The Role of the Unreliable Narrator in Shaping Point of View in Sedaris’ “Season’s Greetings to Our Family and Friends”
By Brad Windhauser
The narrator in any story provides the reader with a vantage point from which he or she learns of the story’s details. All ideas expressed are therefore filtered through this narrator’s sensibilities—we understand the narrator’s definition of someone being happy, sad, running quickly, slowly; whether a character is intelligent or simple minded.
And because we tend to think the best about people, we naturally assume the narrator is telling the truth to the best of his or her ability.
Unreliable narrators, in contrast, intentionally or unintentionally provide misinformation. Their biased details sway the audience, usually away from “the truth.” Excellent examples: the narrator in Gilman’s “The Yellow Wallpaper” or the autistic boy in Haddon’s The Curious Incident of the Dog in the Night-time.
In these stories, carefully provided clues announce that something is “off”; then the reader shifts his or her mindset, interpreting content to discern the “truth” of a story (in Gilman’s story, for example, we come to understand that she has torn apart the room, not the previous occupants, whom the narrator accuses).
Several stories conceal the unreliable narrator so well that you have to re-read it several times to find the carefully concealed clues. In all cases, the use of this type of narrator contributes to the author’s purpose. In David Sedaris’ “Season’s Greetings to Our Family and Friends,” the unreliable narrator deepens the author’s commentary of the female narrator.
At first, this story appears to be a (really) dark comedy about a woman trying to hold her family together after her husband’s illegitimate daughter from Vietnam (Khe Sahn) appears on their door step and her own drug-using daughter gives birth to a difficult, crack-addicted son. The tragedy that caps the story appears to be a racist dig at Khe Sahn that also “solves” the dilemma of the grandchild. Told from the mother’s point of view, the story is designed to establish her as a good-natured victim in an impossible situation who has been unfairly accused of murder of the grandchild.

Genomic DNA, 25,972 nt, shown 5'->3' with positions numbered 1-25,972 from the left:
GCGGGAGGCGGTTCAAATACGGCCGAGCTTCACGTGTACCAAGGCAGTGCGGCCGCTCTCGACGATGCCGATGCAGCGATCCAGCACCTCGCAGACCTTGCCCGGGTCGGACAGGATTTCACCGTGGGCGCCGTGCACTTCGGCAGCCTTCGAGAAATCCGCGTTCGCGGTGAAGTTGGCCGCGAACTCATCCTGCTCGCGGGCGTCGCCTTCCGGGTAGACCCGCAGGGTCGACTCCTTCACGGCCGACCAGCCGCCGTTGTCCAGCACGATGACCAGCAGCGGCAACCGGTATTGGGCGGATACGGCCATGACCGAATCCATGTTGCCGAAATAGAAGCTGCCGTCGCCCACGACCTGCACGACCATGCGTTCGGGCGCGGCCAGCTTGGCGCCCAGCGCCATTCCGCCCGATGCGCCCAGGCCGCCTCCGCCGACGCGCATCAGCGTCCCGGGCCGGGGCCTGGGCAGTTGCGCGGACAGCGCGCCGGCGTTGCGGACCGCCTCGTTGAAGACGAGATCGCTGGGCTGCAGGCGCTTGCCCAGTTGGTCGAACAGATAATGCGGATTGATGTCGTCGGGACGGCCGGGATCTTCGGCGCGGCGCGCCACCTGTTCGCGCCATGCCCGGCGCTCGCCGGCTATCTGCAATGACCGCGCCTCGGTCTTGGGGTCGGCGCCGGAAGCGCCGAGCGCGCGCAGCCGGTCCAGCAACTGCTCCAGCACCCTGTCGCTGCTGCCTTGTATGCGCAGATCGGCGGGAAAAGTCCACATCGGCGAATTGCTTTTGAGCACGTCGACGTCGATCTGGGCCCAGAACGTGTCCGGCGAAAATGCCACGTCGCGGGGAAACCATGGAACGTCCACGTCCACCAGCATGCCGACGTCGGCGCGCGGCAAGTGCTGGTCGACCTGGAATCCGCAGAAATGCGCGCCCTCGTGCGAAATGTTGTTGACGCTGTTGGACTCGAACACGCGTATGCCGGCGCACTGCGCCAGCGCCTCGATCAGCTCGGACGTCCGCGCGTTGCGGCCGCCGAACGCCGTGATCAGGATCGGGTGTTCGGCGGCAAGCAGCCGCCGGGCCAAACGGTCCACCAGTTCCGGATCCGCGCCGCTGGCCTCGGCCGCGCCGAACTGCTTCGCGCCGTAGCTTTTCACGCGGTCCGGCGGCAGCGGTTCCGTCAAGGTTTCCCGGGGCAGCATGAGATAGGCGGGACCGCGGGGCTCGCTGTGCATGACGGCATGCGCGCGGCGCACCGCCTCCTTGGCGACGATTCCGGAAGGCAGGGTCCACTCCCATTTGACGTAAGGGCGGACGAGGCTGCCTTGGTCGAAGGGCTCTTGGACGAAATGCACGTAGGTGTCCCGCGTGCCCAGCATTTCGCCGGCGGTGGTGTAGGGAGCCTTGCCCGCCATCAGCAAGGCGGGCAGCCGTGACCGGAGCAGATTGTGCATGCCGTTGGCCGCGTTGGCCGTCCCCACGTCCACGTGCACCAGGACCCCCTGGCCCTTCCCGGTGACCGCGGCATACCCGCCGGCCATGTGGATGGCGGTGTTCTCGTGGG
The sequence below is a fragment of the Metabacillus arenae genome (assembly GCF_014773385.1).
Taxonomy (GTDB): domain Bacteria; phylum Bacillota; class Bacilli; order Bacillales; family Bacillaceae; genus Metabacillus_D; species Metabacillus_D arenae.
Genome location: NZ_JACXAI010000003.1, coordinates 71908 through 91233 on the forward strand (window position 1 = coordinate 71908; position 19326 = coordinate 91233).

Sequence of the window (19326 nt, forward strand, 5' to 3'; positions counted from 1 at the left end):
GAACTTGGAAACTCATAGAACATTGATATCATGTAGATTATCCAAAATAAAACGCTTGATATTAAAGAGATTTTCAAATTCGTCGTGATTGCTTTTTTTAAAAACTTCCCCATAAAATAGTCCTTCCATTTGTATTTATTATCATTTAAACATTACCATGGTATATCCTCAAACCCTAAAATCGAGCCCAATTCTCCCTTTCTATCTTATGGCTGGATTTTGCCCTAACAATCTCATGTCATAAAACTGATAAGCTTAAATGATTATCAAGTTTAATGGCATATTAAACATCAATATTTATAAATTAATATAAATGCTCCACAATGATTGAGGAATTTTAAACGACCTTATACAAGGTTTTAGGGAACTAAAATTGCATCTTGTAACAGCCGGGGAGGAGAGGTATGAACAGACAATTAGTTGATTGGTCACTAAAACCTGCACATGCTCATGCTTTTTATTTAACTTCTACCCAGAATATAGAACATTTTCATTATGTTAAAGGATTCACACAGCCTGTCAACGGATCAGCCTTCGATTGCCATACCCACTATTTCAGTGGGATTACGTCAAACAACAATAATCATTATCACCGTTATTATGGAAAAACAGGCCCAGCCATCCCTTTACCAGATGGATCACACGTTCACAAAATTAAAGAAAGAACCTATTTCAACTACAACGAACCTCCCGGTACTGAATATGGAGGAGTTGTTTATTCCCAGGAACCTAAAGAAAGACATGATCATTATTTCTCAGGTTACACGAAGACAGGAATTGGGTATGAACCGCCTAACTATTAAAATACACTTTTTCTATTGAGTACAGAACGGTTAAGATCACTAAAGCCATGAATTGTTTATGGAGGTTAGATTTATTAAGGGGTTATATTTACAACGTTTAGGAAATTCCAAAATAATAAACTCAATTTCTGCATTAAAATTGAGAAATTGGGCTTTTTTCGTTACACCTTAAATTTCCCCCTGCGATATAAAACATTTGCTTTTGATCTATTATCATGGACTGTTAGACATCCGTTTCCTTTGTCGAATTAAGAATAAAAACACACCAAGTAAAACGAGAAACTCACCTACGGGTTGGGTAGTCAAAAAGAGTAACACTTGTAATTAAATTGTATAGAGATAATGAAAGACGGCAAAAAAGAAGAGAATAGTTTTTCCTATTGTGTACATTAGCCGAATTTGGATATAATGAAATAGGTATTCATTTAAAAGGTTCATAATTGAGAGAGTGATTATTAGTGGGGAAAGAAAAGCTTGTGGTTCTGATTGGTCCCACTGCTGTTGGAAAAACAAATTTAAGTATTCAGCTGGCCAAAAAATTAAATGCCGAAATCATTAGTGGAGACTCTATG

When I first read this story, I thought the dark humor was sending up this sad family and actually making light of this tragedy, as if a foreigner’s lack of command of English contributed to her making a tragic mistake. But on closer read, the presence of the unreliable narrator becomes clear, and thereby reveals crafty use of this narrator’s point of view to skew the details of the events to make herself look good. This is important, because she’s been charged with a crime, for which she will need her friends and family to testify on her behalf. This concealed purpose—revealed near the very end—clearly explains her motivation for skewing the story’s details.
The narrator uses the intro to establish sympathy for herself.
The story opens with the narrator addressing the intended audience directly: “Our friends and family.” This first paragraph mentions the Dunbar’s recent “tragedy” and their “legal woes and ‘hassles’.” This sets the tone of a down-trodden family looking for support. Then arrives the first of many prodigious uses of the exclamation point, which immediately calls attention to dramatics.
Although this introduces the judgment of this type of character—she’s looking for attention—it does not announce an unreliable narrator. She proceeds to play up her victim status as she discusses the details of her “big news”—she makes it seem like she’s a saint for having written to her enlisted husband “every single day” while he was in Vietnam, while he replied with only four letters. She also plays up her “struggle” to raise their children. Her struggles continue when the 22-year-old Khe Sahn arrives on Halloween, whom she mistakes for a trick-or-treater and attempts to close the door on her.
Through these details she invites her intended audience’s sympathy: what would YOU do in the same situation? her tone invites.
The narrator then builds on this intended sympathy by discussing her children.